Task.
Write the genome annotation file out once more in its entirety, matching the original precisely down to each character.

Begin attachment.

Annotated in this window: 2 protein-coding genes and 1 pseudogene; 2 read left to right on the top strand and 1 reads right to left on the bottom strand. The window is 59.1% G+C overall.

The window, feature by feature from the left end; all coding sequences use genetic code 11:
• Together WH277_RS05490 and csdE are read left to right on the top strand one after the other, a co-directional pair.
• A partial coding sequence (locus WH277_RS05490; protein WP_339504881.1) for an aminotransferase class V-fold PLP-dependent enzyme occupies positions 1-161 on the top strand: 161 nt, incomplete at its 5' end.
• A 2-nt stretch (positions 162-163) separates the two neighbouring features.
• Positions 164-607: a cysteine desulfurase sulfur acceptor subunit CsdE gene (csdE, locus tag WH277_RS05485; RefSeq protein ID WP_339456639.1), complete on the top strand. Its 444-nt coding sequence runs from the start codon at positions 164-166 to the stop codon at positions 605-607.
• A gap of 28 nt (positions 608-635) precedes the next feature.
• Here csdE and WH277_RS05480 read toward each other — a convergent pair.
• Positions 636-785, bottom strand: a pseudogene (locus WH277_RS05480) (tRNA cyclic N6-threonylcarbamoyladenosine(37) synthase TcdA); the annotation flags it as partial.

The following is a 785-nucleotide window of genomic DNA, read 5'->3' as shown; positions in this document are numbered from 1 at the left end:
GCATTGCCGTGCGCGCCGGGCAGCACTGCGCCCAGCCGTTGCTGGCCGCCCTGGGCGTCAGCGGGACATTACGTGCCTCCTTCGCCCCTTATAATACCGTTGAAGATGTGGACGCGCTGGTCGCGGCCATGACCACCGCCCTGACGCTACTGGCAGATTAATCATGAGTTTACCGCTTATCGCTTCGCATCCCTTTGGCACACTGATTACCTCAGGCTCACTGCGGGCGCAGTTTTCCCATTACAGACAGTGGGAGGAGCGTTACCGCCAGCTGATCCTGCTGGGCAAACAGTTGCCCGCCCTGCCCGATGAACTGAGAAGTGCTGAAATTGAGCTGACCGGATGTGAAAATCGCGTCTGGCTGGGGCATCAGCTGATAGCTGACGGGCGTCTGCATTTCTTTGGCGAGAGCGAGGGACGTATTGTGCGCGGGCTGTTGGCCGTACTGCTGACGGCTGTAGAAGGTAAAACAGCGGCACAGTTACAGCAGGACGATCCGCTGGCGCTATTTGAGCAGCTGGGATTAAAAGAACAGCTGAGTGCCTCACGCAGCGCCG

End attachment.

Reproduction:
Annotated in this window: 2 protein-coding genes and 1 pseudogene; 2 read left to right on the top strand and 1 reads right to left on the bottom strand. The window is 59.1% G+C overall.

The window, feature by feature from the left end; all coding sequences use genetic code 11:
• Together WH277_RS05490 and csdE are read left to right on the top strand one after the other, a co-directional pair.
• A partial coding sequence (locus WH277_RS05490; protein WP_339504881.1) for an aminotransferase class V-fold PLP-dependent enzyme occupies positions 1-161 on the top strand: 161 nt, incomplete at its 5' end.
• A 2-nt stretch (positions 162-163) separates the two neighbouring features.
• Positions 164-607: a cysteine desulfurase sulfur acceptor subunit CsdE gene (csdE, locus tag WH277_RS05485; RefSeq protein ID WP_339456639.1), complete on the top strand. Its 444-nt coding sequence runs from the start codon at positions 164-166 to the stop codon at positions 605-607.
• A gap of 28 nt (positions 608-635) precedes the next feature.
• Here csdE and WH277_RS05480 read toward each other — a convergent pair.
• Positions 636-785, bottom strand: a pseudogene (locus WH277_RS05480) (tRNA cyclic N6-threonylcarbamoyladenosine(37) synthase TcdA); the annotation flags it as partial.

The following is a 785-nucleotide window of genomic DNA, read 5'->3' as shown; positions in this document are numbered from 1 at the left end:
GCATTGCCGTGCGCGCCGGGCAGCACTGCGCCCAGCCGTTGCTGGCCGCCCTGGGCGTCAGCGGGACATTACGTGCCTCCTTCGCCCCTTATAATACCGTTGAAGATGTGGACGCGCTGGTCGCGGCCATGACCACCGCCCTGACGCTACTGGCAGATTAATCATGAGTTTACCGCTTATCGCTTCGCATCCCTTTGGCACACTGATTACCTCAGGCTCACTGCGGGCGCAGTTTTCCCATTACAGACAGTGGGAGGAGCGTTACCGCCAGCTGATCCTGCTGGGCAAACAGTTGCCCGCCCTGCCCGATGAACTGAGAAGTGCTGAAATTGAGCTGACCGGATGTGAAAATCGCGTCTGGCTGGGGCATCAGCTGATAGCTGACGGGCGTCTGCATTTCTTTGGCGAGAGCGAGGGACGTATTGTGCGCGGGCTGTTGGCCGTACTGCTGACGGCTGTAGAAGGTAAAACAGCGGCACAGTTACAGCAGGACGATCCGCTGGCGCTATTTGAGCAGCTGGGATTAAAAGAACAGCTGAGTGCCTCACGCAGCGCCG